Bangladesh: Labour rights orgs, trade unions & workers mark 10th anniversary of Rana Plaza collapse
In April 2023, labour organisers, workers' rights groups & workers around the world marked the tenth anniversary of the Rana Plaza collapse in Dhaka, Bangladesh, the deadliest disaster in garment industry history, which killed 1,138 people and injured thousands.
Coverage of the anniversary has highlighted both inadequate progress made in the garment industry on human rights, as well as significant improvements, in Bangladesh and globally, since the collapse. For example, a report from NYU STERN Center for Business and Human Rights, based on interviews with suppliers and workers in Bangladesh, found that while factory safety in Bangladesh has improved, ‘harmful’ brand purchasing practices remain, which often results in exploitative working practices, such as low wages and benefits. The buyer practices highlighted include: unreasonable price reductions; delays on delivery and withholding payments; cancelling books; relying on sourcing intermediaries who exacerbate exploitative practices. This in turn, is reported to put unfair economic pressure on factory owners, who often respond with exploitative working practices in factories, such as low wages and benefits.
Similarly, Bangladesh Transparency International reported 'exploitative practices' by some brands and buyers, alongside the failure of relevant authorities to ensure 'workers' rights-sensitive governance', as the biggest challenge to sustainability in the Bangladesh garment industry, and called on international buyers to conduct business 'with integrity'.
Furthermore, at a seminar in Bangladesh on ’10 years of achievement on Occupational Health and Safety in Bangladesh’ including labour leaders acknowledged that there has been significant progress in terms of improving workplace safety. However, concerns were raised that union rights were often ignored in the industry. For example, trade union leaders reported that recommendations made by trade unions in tripartite committees were often ignored, and that none of the top ten green and environmentally friendly garment factories in the industry had a union.
At a roundtable organised by Bangladeshi trade unions, speakers called on the government to take necessary steps to implement the labour laws properly, including strengthening safety measures in factories, a new minimum wage for workers, workers to be brought under a social safety net, the removal of all barriers to unions, and emphasis on rehabilitation for workers. The chairman of the parliamentary standing committee on Labour and Employment Ministry Mujibul Haque Chunnu, called for buyers to increase the prices of Bangladeshi products to ensure safety in factories.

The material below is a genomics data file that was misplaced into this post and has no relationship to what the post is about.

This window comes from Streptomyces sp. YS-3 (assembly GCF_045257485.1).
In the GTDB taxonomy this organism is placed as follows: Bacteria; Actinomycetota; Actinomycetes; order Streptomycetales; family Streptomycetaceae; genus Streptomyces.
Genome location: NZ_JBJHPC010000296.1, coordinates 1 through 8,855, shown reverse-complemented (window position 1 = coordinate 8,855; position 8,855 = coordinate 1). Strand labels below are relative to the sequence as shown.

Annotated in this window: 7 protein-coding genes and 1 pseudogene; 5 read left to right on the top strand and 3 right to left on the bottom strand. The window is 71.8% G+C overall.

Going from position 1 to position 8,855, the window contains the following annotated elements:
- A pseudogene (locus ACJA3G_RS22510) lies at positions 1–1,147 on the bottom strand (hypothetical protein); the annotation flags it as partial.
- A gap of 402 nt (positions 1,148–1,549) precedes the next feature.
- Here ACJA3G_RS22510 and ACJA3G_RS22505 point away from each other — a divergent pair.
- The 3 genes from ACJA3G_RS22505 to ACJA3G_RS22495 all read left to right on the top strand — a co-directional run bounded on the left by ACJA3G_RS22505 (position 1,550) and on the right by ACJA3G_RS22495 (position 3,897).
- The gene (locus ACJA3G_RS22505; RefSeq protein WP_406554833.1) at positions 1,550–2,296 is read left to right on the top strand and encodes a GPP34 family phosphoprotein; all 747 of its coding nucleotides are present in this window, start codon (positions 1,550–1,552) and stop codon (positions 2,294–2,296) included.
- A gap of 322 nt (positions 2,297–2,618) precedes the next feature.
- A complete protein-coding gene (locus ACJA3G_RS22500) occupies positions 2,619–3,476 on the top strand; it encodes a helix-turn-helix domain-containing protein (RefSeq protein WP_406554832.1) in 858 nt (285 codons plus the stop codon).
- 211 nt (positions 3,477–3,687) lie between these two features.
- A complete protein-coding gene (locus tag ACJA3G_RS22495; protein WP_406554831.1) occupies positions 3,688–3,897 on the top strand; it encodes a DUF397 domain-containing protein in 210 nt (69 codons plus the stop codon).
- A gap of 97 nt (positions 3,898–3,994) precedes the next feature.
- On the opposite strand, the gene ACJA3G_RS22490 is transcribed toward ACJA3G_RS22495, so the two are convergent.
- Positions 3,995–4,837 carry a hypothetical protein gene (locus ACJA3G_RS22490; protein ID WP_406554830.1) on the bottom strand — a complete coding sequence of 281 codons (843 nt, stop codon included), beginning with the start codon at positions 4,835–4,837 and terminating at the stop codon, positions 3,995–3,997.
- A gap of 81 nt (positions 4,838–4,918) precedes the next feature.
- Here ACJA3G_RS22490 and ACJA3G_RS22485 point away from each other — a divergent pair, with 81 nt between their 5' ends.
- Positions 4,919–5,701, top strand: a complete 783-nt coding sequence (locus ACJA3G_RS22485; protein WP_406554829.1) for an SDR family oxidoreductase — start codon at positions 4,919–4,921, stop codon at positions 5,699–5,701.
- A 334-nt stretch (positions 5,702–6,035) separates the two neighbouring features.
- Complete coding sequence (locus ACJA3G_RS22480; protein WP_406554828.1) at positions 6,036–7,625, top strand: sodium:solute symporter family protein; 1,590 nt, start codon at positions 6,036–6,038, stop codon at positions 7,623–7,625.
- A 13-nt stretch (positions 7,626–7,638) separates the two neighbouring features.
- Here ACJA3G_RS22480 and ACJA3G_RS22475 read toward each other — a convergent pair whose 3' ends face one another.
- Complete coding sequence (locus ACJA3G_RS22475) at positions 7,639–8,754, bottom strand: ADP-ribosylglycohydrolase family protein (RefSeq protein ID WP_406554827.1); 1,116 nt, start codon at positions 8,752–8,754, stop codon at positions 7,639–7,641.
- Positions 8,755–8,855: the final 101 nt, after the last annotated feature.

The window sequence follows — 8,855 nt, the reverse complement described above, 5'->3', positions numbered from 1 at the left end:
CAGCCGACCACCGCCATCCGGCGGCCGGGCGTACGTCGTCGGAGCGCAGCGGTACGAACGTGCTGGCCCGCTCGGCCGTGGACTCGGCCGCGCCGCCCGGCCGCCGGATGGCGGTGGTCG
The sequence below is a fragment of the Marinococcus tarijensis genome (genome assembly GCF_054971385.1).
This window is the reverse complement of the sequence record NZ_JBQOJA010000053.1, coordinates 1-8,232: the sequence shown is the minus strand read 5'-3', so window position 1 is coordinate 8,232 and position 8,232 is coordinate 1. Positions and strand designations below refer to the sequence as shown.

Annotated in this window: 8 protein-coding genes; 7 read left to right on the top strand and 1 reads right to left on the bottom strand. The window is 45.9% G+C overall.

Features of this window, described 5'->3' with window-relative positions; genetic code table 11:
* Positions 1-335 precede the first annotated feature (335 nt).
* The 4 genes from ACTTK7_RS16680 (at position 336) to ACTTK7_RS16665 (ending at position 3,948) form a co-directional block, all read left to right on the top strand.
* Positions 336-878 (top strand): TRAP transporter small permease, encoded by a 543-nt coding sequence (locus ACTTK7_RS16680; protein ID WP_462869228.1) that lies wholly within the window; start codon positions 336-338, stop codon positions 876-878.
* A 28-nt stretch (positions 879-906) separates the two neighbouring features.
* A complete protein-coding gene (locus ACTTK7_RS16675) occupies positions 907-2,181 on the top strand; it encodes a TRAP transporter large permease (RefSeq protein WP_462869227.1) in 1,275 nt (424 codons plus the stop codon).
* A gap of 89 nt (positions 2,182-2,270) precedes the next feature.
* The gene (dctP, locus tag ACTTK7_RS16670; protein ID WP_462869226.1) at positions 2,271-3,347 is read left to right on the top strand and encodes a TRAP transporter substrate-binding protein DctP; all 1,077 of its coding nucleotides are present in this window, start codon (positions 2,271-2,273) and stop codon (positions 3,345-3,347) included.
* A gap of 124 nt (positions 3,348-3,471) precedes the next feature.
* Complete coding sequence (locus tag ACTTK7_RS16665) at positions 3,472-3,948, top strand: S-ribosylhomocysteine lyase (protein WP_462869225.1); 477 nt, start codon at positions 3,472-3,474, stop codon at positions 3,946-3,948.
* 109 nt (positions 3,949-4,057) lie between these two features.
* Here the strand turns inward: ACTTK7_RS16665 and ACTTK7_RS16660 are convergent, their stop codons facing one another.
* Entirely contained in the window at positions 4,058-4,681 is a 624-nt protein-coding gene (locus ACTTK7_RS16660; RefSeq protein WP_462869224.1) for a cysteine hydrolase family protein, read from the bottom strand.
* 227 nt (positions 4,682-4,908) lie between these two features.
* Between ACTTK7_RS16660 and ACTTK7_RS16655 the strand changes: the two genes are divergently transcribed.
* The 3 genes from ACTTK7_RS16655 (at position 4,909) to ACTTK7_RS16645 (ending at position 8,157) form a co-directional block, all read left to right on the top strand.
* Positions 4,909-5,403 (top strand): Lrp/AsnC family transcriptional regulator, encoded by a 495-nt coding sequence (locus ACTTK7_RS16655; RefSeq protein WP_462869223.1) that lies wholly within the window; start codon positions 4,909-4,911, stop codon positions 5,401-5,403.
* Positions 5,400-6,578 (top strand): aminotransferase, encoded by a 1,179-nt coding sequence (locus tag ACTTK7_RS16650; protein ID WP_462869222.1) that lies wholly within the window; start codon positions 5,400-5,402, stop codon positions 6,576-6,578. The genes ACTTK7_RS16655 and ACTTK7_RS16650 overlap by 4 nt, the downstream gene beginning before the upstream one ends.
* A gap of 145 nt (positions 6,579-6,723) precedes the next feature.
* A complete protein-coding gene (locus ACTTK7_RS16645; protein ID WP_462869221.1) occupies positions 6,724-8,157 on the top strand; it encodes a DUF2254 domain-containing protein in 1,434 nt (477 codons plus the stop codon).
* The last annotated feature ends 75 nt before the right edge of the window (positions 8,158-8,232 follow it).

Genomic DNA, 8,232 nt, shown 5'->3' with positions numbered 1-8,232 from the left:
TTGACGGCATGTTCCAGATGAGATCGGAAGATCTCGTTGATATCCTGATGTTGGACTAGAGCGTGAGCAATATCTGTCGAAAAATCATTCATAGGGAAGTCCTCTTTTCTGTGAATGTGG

At a discussion on ‘Workplace Safety and Workers’ Protection', trade union, leaders, survivors of the Rana Plaza collapse, rights activists and jurists raised concerns over 18 pending legal cases related to the Rana Plaza collapse, including four cases seeking compensation for families of deceased workers and the survivors, which have been pending with the High Court for ten years. Nine civil cases related to workers’ rights and noncompliance of worker safety have been pending with labour tribunals in Dhaka for ten years. There are also three criminal cases, two of which relate to the killing and harm caused to Rana Plaza workers, which have been pending since December 2016. Another case related to violation of the building code by the owners of Rana Plaza is pending with the chief judicial magistrate court of Dhaka.
Following the collapse, the Bangladesh Accord on Health & Safety, a legally binding agreement between unions, brands, and workers’ rights organisations was formed to improve health and safety in Bangladesh’s garment factories. It has since been expanded to the International Accord, with the recent creation of a Pakistan Accord, to extend the agreement beyond Bangladesh. For the Rana Plaza anniversary, labour rights organisers and human rights organisations have called for brands to sign the Bangladesh and Pakistan Accord. For example, Human Rights Watch have called for brands that had not yet signed the Accord, mostly US brands, to join the agreement, and also called on private social auditing and certification companies used by brands, such as Sedex and amfori, to disclose the limitations of their services and provide an accurate comparison with the Accord’s features, ensuring that the use of their products and services are not knowingly or unknowingly misrepresented.
In terms of the wellbeing of those impacted by the collapse, findings from an ActionAid study found that nearly 55% of Rana Plaza survivors were currently unemployed, with 89% having been without work for the past 5 to 8 years. The key reason for their unemployment was their physical health condition. Furthermore, when surveying current garment workers, 52% said they felt the the frequency of initiatives taken by factory management on health and safety in their factories was inadequate, with nearly 24% reporting that emergency exits were not available.
The anniversary was commemorated with protests and demonstrations around the world. In Bangladesh, families of the deceased, survivors and labour leaders paid their respects at a memorial. Eight Rana Plaza survivors who suffer with injuries from the collapse went on hunger strike with four point demands in front of Rana Plaza, calling for: compensation and rehabilitation equal to a lifetime income; justice brought to those responsible for the collapse; labour law reform; free treatment and government allowances to injured workers in all industrial sectors.